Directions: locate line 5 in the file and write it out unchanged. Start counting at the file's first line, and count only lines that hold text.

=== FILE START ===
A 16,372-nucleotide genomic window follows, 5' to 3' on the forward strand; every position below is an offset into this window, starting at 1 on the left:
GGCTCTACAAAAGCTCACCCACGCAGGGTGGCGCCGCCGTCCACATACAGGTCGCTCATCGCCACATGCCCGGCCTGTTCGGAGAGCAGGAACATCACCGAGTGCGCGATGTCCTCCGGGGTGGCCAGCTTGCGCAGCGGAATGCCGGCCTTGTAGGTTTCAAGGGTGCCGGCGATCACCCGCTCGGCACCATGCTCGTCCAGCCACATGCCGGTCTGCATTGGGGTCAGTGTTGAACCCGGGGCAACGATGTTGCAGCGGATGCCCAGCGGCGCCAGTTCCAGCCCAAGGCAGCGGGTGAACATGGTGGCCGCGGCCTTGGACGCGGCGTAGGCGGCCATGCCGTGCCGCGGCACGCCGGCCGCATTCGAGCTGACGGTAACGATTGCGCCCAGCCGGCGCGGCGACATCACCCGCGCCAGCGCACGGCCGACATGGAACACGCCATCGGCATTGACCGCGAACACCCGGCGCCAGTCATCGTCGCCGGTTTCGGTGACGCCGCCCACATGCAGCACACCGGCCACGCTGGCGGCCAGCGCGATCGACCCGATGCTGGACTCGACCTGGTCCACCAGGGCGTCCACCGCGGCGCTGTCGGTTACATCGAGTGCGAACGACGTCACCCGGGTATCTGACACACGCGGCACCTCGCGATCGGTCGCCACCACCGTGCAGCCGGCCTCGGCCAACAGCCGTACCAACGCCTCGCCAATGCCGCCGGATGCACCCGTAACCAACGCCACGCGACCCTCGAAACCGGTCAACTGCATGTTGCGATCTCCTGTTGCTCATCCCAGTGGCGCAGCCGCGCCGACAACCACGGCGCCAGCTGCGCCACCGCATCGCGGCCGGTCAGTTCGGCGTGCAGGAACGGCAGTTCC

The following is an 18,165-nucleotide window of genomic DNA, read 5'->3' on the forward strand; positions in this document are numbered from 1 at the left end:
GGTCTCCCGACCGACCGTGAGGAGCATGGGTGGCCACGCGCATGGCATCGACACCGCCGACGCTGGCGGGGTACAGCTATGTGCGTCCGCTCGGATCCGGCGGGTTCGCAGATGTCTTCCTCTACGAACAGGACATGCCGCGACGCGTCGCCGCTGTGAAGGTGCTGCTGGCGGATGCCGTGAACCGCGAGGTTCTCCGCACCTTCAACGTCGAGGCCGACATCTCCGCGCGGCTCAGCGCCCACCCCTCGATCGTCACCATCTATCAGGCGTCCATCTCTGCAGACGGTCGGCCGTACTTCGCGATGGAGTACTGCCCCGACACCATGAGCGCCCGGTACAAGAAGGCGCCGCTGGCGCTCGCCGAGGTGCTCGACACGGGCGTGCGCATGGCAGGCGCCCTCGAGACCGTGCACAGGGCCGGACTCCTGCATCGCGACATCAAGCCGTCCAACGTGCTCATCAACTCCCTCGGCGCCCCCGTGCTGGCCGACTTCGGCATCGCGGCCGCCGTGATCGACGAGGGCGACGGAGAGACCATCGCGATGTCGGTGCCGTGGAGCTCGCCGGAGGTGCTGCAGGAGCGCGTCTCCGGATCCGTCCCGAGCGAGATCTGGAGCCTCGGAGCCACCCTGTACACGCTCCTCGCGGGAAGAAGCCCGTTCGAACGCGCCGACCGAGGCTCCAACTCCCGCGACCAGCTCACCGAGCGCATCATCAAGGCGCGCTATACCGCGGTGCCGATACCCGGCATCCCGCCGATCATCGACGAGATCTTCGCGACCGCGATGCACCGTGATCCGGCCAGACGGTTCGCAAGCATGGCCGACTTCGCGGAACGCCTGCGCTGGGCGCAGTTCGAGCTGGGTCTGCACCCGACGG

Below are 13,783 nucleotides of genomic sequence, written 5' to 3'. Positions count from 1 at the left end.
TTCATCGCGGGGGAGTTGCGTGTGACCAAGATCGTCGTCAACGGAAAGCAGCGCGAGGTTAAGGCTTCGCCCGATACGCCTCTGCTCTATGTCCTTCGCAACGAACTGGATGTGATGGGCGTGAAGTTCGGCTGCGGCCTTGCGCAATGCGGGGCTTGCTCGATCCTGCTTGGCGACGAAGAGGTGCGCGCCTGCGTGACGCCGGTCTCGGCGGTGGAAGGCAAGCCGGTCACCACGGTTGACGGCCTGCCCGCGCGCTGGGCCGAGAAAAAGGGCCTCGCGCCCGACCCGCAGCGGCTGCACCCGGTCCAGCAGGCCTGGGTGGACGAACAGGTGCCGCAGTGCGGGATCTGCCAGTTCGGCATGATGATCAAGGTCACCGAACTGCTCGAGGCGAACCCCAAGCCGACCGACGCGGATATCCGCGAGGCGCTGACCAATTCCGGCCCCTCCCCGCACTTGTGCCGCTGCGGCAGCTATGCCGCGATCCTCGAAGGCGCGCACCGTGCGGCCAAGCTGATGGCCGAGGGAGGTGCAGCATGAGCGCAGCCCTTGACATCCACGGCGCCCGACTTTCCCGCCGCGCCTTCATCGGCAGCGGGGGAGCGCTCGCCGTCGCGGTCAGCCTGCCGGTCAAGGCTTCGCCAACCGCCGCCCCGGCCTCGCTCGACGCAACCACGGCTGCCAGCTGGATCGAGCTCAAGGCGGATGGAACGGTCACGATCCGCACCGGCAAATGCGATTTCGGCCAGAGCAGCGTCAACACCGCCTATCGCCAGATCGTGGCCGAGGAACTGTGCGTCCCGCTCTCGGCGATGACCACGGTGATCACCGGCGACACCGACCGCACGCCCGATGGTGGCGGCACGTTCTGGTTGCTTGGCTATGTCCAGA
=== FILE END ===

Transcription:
Below are 13,783 nucleotides of genomic sequence, written 5' to 3'. Positions count from 1 at the left end.